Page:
The 1916 Indian Head, Doubled Die Obverse 5-cent coin was the result of two hubbing impressions from a working hub.
Collector Gerald Forsythe possesses an affinity for the finest, and that goes for his numismatic holdings as well.
A businessman and entrepreneur with extensive interests in manufacturing, cattle ranching, farming and auto racing, Forsythe owns, or has owned, some of the finest collections of early 20th century U.S. coins ever assembled, among other series, according to auction firm Legend-Morphy.
Among Forsythe’s numismatic interests are Winged Liberty Head dimes and Indian Head 5-cent coins, duplicates of which will be offered at auction July 18 in Las Vegas, Nev., by Legend-Morphy along with other consignments.
The coins are being offered in Legend-Morphy’s Regency Auction IV set at the Bellagio, 3600 S. Las Vegas Blvd., in conjunction with the Professional Coin Grading Service Members Only Show.
Two of Forsythe’s Indian Head 5-cent coin duplicates being offered are a key-date 1916 Doubled Die Obverse coin and a 1918/7-D Doubled Die Obverse coin.
Both coins are certified by Professional Coin Grading Service as Secure Mint State 64, and both are stickered by Certified Acceptance Corp.
1916 Doubled Die
The 1916 Indian Head, Doubled Die Obverse 5-cent coin did not become publicly known as a major variety until Pomona, Calif., collector Herbert S. Perlin submitted photographic evidence that was published on Page 1895 of the July 1962 issue of Numismatic Scrapbook.
Accompanying a close-up image of the date area was the following narrative, with speculation that was later disproved:
“This coin has 1916 over 1916. The position of the two dates precludes the possibility of a metal run due to an out-of-level die. Then, too, there is no evidence of doubling on other portions of the coin therefore ruling out a doubled die created during the hubbing process.
“This leaves the alternate explanation of the date turning out weak and to save the die the date was recut by hand.”
However, researchers now accept that the 1916 is a doubled die variety, the result of two impressions from a working hub. The result is overlapping date digits — digits incomplete at the bottom, from a first impression of a working hub, well southeast of the prominent second impression.
According to the Fifth Edition, Volume I of the Cherrypickers’ Guide to Rare Die Varieties of United States Coins by Bill Fivaz and J.T. Stanton, “the date, chin, throat, feathers and the tie on the braids are all doubled” on the 1916 Doubled Die Obverse 5-cent piece. “The date is doubled to the southeast, with the top two-thirds of the 16 quite strong.”
In the second edition of the reference The Complete Guide to Buffalo Nickels, published in 2000, author David W. Lange, writes, “Not until it was described and illustrated in the September 1976 issue of the Coin Dealer Newsletter Monthly Summary did this coin gain proper recognition. It appeared shortly thereafter in the Red Book, and it’s been a perennial favorite ever since.”
Fewer than 200 examples are known. Most examples are known to have seen heavy circulation.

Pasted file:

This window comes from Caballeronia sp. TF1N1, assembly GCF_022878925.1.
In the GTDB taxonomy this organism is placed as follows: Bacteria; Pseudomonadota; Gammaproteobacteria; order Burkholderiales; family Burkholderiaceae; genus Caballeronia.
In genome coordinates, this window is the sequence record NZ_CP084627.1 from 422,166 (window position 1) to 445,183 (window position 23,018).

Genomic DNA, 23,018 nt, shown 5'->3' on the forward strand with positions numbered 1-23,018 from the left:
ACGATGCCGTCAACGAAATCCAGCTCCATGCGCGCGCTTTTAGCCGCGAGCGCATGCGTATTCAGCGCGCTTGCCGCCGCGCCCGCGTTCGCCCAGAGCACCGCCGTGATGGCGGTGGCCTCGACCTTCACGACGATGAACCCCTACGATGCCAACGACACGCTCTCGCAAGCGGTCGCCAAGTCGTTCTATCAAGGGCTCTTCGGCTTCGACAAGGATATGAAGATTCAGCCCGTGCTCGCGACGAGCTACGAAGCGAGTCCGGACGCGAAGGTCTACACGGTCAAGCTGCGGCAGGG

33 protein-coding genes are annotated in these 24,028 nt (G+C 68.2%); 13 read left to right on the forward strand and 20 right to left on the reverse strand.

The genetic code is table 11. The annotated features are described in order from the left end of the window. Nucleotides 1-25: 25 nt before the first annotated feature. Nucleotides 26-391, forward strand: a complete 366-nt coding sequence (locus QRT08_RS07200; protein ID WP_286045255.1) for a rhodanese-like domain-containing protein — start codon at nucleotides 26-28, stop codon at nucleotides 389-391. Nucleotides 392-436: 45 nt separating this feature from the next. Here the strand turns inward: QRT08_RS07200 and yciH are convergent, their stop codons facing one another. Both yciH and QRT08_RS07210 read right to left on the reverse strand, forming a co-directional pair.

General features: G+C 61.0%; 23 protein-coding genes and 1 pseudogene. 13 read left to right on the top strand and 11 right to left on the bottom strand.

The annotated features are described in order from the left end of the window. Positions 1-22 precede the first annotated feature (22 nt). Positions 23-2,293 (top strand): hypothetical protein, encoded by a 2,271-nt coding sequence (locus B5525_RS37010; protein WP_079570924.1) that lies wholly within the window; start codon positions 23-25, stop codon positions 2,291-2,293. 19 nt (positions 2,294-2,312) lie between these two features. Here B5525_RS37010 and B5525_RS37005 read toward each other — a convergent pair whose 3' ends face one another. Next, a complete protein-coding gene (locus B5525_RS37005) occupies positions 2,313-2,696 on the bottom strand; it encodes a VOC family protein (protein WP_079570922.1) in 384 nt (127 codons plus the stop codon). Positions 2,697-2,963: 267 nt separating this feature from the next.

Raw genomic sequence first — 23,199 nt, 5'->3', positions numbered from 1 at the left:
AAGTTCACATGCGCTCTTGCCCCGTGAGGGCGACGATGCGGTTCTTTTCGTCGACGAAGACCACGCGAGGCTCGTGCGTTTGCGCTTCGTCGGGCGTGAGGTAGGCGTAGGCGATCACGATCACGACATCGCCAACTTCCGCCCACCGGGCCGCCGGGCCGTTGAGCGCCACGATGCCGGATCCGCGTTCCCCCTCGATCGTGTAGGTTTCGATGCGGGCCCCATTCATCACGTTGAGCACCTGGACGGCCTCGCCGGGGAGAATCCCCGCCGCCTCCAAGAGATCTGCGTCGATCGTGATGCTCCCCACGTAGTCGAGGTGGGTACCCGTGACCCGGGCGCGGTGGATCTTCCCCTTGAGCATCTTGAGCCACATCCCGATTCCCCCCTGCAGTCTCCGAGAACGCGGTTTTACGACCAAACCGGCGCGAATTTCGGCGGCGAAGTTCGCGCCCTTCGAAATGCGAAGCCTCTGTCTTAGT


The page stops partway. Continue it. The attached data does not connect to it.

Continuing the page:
According to Lange, dateless examples may be identified by the extra thickness of the Indian’s hair ribbon, but such pieces would be worth significantly less than those with distinct definition of the date.
While considerably more examples of the 1918/7-D Indian Head 5-cent coin are known than of the 1916 Doubled Die Obverse issue, a 1918/7-D coin has received an even higher price than the former coin. The highest price paid for a 1918/7-D 5-cent coin at a public auction is the $350,750 paid for a PCGS MS-65 coin in Auctions by Bowers and Merena Inc.’s Aug. 16, 2006, sale.
Among record 5-cent coin prices, the highest price paid for a Mint State 1918/7-D Indian Head 5-cent coin is surpassed only by sales of examples of the 1913 Liberty Head 5-cent coin.
The 1918/7-D coin is also a doubled die variety. The overdate was created by a hubbing error occurring late in 1917, when 1917-
dated dies were still in use and dies for the calendar year 1918 were placed into production.
Lange writes: “In sinking a working die, two or more impressions had to be taken from a working hub. Between each impression, the developing die was taken to the furnace to be annealed, or softened, since the first impression caused the metal to become workhardened. It was then ready for another impression.
“Amid the haste to produce new dies, a working die that had already been impressed with a hub dated 1917 was then either inadvertently or intentionally given another impression from a hub dated 1918,” Lange adds. “The result was an overdate.”
The overdate went largely unnoticed until the late 1930s.
Lange reports the appearance of the overdate in a March 15, 1930, auction held by dealer Paul Lange of The Hobby Shop.
The 1918/7-D overdate, according to the Cherrypickers’ Guide, appears “with the top of the 8 extending halfway up into the horizontal bar of the 7. The two ‘ears’ of the 7 show clearly, as well as the flat top surface of the 7. The diagonal of the 7 is straight, not curved, and appears on the right portion of the upper loop and the left half of the lower loop.”
“Look for the small die crack immediately above the tie on the braid, leading slightly downward to the Indian’s jaw. The beginning of this die break can usually be seen even on lower grade coins.”
For more information on Legend-Morphy’s July 18 sale, visit www.legendmorphyauctions.com. ■